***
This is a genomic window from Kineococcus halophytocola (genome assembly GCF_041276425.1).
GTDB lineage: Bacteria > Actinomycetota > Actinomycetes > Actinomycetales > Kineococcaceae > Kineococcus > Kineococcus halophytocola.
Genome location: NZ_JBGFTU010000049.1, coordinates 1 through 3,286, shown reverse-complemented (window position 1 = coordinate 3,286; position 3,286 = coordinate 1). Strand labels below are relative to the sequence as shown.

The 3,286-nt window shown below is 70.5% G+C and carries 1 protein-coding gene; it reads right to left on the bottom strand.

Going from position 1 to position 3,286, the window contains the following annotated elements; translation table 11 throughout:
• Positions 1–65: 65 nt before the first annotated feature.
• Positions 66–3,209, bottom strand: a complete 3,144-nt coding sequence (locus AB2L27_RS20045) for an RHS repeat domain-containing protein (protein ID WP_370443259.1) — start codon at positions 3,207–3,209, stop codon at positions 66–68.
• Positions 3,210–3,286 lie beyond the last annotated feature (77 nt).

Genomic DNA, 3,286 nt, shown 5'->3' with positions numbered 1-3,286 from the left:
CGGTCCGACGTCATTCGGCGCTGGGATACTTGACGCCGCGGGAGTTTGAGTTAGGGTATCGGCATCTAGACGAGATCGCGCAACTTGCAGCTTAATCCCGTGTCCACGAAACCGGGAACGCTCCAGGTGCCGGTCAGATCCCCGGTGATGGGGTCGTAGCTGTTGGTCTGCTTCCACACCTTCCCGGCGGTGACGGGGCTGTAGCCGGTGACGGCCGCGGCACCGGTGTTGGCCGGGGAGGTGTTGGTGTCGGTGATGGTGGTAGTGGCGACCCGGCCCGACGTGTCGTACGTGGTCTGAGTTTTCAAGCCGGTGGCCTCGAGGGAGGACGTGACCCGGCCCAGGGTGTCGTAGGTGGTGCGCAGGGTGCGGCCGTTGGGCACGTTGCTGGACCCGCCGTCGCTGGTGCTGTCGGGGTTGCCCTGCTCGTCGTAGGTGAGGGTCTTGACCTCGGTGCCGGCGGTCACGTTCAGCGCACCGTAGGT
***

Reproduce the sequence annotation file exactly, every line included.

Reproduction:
This is a genomic window from Kineococcus halophytocola (genome assembly GCF_041276425.1).
GTDB lineage: Bacteria > Actinomycetota > Actinomycetes > Actinomycetales > Kineococcaceae > Kineococcus > Kineococcus halophytocola.
Genome location: NZ_JBGFTU010000049.1, coordinates 1 through 3,286, shown reverse-complemented (window position 1 = coordinate 3,286; position 3,286 = coordinate 1). Strand labels below are relative to the sequence as shown.

The 3,286-nt window shown below is 70.5% G+C and carries 1 protein-coding gene; it reads right to left on the bottom strand.

Going from position 1 to position 3,286, the window contains the following annotated elements; translation table 11 throughout:
• Positions 1–65: 65 nt before the first annotated feature.
• Positions 66–3,209, bottom strand: a complete 3,144-nt coding sequence (locus AB2L27_RS20045) for an RHS repeat domain-containing protein (protein ID WP_370443259.1) — start codon at positions 3,207–3,209, stop codon at positions 66–68.
• Positions 3,210–3,286 lie beyond the last annotated feature (77 nt).

Genomic DNA, 3,286 nt, shown 5'->3' with positions numbered 1-3,286 from the left:
CGGTCCGACGTCATTCGGCGCTGGGATACTTGACGCCGCGGGAGTTTGAGTTAGGGTATCGGCATCTAGACGAGATCGCGCAACTTGCAGCTTAATCCCGTGTCCACGAAACCGGGAACGCTCCAGGTGCCGGTCAGATCCCCGGTGATGGGGTCGTAGCTGTTGGTCTGCTTCCACACCTTCCCGGCGGTGACGGGGCTGTAGCCGGTGACGGCCGCGGCACCGGTGTTGGCCGGGGAGGTGTTGGTGTCGGTGATGGTGGTAGTGGCGACCCGGCCCGACGTGTCGTACGTGGTCTGAGTTTTCAAGCCGGTGGCCTCGAGGGAGGACGTGACCCGGCCCAGGGTGTCGTAGGTGGTGCGCAGGGTGCGGCCGTTGGGCACGTTGCTGGACCCGCCGTCGCTGGTGCTGTCGGGGTTGCCCTGCTCGTCGTAGGTGAGGGTCTTGACCTCGGTGCCGGCGGTCACGTTCAGCGCACCGTAGGT